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Teun Bousema (1977) studied Biomedical Sciences at the Radboud University in Nijmegen, where he also obtained his PhD – cum laude – on the effects of malaria medication and the immune system on the transfer of malaria between humans and mosquitos. After his PhD he spent two years contributing to the foundation of the Kilimanjaro Clinical Research Institute in Tanzania. He has been connected to the London School of Hygiene & Tropical Medicine since 2008, and since 2012 he has led his own research group at the Radboud Institute of Molecular Life Sciences.
He has received, among others, an ERC starting grant, a NWO VIDI grant and obtained funding from the Bill & Melinda Gates Foundation. Bousema is an alumnus of De Jonge Akademie (the Young Academy, part of the Royal Netherlands Academy of Arts and Sciences) and received the Eijkman Medal in 2017 in recognition of his work in Tropical Medicine.Website
Teun Bousema researches how the malaria parasite spreads from humans to mosquitos, and which factors are relevant for this.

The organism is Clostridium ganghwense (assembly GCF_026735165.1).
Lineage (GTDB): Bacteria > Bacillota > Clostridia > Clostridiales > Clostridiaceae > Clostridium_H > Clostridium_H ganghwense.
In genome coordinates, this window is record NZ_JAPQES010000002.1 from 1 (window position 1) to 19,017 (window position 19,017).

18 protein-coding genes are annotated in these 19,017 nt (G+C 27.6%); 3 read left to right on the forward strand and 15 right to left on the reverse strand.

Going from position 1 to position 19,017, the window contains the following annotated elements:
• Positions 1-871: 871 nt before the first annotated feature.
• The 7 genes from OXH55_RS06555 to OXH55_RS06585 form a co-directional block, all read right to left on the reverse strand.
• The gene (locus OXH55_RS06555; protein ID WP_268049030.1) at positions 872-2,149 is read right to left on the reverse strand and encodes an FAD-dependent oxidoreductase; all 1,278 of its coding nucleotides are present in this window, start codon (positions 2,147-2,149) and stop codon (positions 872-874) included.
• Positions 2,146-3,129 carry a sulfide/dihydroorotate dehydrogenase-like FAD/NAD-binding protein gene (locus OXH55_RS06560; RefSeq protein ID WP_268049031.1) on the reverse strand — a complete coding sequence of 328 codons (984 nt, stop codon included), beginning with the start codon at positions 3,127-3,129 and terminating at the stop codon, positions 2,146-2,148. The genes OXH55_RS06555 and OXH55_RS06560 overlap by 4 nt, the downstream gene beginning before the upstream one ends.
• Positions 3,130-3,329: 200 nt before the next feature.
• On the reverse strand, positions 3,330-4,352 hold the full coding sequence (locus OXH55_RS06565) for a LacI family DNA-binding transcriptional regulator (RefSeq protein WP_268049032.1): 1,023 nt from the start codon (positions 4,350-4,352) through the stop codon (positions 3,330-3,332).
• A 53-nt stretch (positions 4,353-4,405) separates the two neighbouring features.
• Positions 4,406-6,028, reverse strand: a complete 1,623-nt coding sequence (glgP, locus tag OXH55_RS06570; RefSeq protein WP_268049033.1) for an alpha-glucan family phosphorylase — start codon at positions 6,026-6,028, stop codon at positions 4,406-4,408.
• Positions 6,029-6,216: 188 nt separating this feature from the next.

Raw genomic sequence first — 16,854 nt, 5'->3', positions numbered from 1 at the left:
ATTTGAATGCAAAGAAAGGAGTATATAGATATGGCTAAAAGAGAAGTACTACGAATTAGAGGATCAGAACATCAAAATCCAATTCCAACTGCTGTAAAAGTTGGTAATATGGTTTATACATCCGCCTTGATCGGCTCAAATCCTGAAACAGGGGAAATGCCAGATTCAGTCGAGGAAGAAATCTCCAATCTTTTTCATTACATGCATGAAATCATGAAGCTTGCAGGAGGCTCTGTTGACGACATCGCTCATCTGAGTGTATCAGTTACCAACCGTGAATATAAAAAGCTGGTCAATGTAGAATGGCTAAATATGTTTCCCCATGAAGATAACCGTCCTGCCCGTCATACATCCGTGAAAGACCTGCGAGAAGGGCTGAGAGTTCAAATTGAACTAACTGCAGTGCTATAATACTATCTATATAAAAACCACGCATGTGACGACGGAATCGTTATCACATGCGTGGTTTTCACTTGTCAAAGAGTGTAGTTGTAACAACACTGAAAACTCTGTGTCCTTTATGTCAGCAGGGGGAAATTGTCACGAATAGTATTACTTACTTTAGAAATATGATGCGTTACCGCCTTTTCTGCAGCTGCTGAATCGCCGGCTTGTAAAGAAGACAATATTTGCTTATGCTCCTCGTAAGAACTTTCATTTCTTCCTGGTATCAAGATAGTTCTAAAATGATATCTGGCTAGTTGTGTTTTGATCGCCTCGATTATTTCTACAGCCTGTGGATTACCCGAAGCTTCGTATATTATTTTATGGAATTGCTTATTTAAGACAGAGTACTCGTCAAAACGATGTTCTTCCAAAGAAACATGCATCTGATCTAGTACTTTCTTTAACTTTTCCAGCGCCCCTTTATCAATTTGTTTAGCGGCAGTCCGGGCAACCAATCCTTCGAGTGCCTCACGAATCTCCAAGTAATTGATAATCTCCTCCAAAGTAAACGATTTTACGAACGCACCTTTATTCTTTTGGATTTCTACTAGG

Causing hundreds of thousands of deaths each year, malaria is one of the most serious infectious diseases of our time. It is caused by a single-celled parasite, Plasmodium falciparum. This deadly parasite is transferred to humans by the sting of an infected mosquito but to complete the life cycle of Plasmodium, infected humans have to pass the parasite on to other mosquitos as well.
Epidemiologist Teun Bousema uses various approaches to study how the distribution of Plasmodium occurs. Interestingly, the parasite appears to be able to tweak the ratio between male and female parasites to maximize its success in spreading. But Bousema also looks at humans: what are the effects of malaria medication, and does it matter when an infected person starts using this?
Bousema has a great eye for detail. Why do some people in a village become ill much more often than others? It seems that not only do preventive measures play a part, but also genetic predisposition and the microclimate in and around the house can be important. He also discovered that not everybody who is infected with the parasite is able to transfer them to mosquitos. About one in twenty humans in areas with malaria display an immune response capable of making Plasmodium harmless in the mosquito that stings them. Bousema is trying to unravel how this immune defence works and which of the parasite’s proteins are sensitive to it. This knowledge could be the basis of a vaccine that interrupts the life cycle of malaria.